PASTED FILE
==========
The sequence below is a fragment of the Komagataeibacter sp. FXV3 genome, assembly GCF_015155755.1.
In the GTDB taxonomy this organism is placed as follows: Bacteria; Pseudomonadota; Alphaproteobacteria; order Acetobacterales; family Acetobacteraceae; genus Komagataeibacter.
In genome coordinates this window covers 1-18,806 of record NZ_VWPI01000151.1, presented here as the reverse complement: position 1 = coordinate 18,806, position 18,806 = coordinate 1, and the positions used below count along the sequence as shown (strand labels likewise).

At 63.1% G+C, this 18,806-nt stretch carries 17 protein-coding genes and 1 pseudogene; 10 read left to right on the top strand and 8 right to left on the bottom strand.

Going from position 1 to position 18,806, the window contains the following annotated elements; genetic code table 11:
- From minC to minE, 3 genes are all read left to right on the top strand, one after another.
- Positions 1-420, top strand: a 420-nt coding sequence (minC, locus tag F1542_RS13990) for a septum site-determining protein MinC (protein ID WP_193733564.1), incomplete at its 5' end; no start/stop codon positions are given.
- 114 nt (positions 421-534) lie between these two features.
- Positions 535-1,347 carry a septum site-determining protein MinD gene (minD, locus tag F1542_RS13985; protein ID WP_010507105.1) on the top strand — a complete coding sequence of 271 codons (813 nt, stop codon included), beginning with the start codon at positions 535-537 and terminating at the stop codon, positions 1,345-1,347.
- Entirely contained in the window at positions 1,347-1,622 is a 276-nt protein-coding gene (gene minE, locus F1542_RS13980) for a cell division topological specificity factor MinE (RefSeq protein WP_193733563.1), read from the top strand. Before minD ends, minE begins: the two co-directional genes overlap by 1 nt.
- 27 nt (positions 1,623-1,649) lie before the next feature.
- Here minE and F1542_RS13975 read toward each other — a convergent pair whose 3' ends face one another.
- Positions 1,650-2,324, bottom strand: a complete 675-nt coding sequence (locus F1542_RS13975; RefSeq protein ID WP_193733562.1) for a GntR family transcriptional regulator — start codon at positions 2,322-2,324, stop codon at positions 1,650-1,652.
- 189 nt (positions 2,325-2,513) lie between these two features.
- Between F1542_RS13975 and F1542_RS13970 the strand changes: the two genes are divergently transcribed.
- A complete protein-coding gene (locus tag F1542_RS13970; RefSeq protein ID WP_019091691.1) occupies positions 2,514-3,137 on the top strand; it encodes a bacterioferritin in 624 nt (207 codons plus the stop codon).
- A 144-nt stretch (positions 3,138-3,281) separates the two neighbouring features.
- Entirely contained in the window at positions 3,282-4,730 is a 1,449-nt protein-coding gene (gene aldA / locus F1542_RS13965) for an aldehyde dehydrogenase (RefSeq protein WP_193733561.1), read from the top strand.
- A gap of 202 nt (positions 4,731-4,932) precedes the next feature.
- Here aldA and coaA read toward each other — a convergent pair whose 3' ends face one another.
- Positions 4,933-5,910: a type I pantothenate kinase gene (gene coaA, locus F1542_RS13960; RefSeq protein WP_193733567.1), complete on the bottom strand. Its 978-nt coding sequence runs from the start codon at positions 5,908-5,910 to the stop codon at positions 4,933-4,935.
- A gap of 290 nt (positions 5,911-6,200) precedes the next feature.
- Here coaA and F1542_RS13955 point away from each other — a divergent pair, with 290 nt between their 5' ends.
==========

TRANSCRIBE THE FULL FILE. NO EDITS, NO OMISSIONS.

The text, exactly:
The sequence below is a fragment of the Komagataeibacter sp. FXV3 genome, assembly GCF_015155755.1.
In the GTDB taxonomy this organism is placed as follows: Bacteria; Pseudomonadota; Alphaproteobacteria; order Acetobacterales; family Acetobacteraceae; genus Komagataeibacter.
In genome coordinates this window covers 1-18,806 of record NZ_VWPI01000151.1, presented here as the reverse complement: position 1 = coordinate 18,806, position 18,806 = coordinate 1, and the positions used below count along the sequence as shown (strand labels likewise).

At 63.1% G+C, this 18,806-nt stretch carries 17 protein-coding genes and 1 pseudogene; 10 read left to right on the top strand and 8 right to left on the bottom strand.

Going from position 1 to position 18,806, the window contains the following annotated elements; genetic code table 11:
- From minC to minE, 3 genes are all read left to right on the top strand, one after another.
- Positions 1-420, top strand: a 420-nt coding sequence (minC, locus tag F1542_RS13990) for a septum site-determining protein MinC (protein ID WP_193733564.1), incomplete at its 5' end; no start/stop codon positions are given.
- 114 nt (positions 421-534) lie between these two features.
- Positions 535-1,347 carry a septum site-determining protein MinD gene (minD, locus tag F1542_RS13985; protein ID WP_010507105.1) on the top strand — a complete coding sequence of 271 codons (813 nt, stop codon included), beginning with the start codon at positions 535-537 and terminating at the stop codon, positions 1,345-1,347.
- Entirely contained in the window at positions 1,347-1,622 is a 276-nt protein-coding gene (gene minE, locus F1542_RS13980) for a cell division topological specificity factor MinE (RefSeq protein WP_193733563.1), read from the top strand. Before minD ends, minE begins: the two co-directional genes overlap by 1 nt.
- 27 nt (positions 1,623-1,649) lie before the next feature.
- Here minE and F1542_RS13975 read toward each other — a convergent pair whose 3' ends face one another.
- Positions 1,650-2,324, bottom strand: a complete 675-nt coding sequence (locus F1542_RS13975; RefSeq protein ID WP_193733562.1) for a GntR family transcriptional regulator — start codon at positions 2,322-2,324, stop codon at positions 1,650-1,652.
- 189 nt (positions 2,325-2,513) lie between these two features.
- Between F1542_RS13975 and F1542_RS13970 the strand changes: the two genes are divergently transcribed.
- A complete protein-coding gene (locus tag F1542_RS13970; RefSeq protein ID WP_019091691.1) occupies positions 2,514-3,137 on the top strand; it encodes a bacterioferritin in 624 nt (207 codons plus the stop codon).
- A 144-nt stretch (positions 3,138-3,281) separates the two neighbouring features.
- Entirely contained in the window at positions 3,282-4,730 is a 1,449-nt protein-coding gene (gene aldA / locus F1542_RS13965) for an aldehyde dehydrogenase (RefSeq protein WP_193733561.1), read from the top strand.
- A gap of 202 nt (positions 4,731-4,932) precedes the next feature.
- Here aldA and coaA read toward each other — a convergent pair whose 3' ends face one another.
- Positions 4,933-5,910: a type I pantothenate kinase gene (gene coaA, locus F1542_RS13960; RefSeq protein WP_193733567.1), complete on the bottom strand. Its 978-nt coding sequence runs from the start codon at positions 5,908-5,910 to the stop codon at positions 4,933-4,935.
- A gap of 290 nt (positions 5,911-6,200) precedes the next feature.
- Here coaA and F1542_RS13955 point away from each other — a divergent pair, with 290 nt between their 5' ends.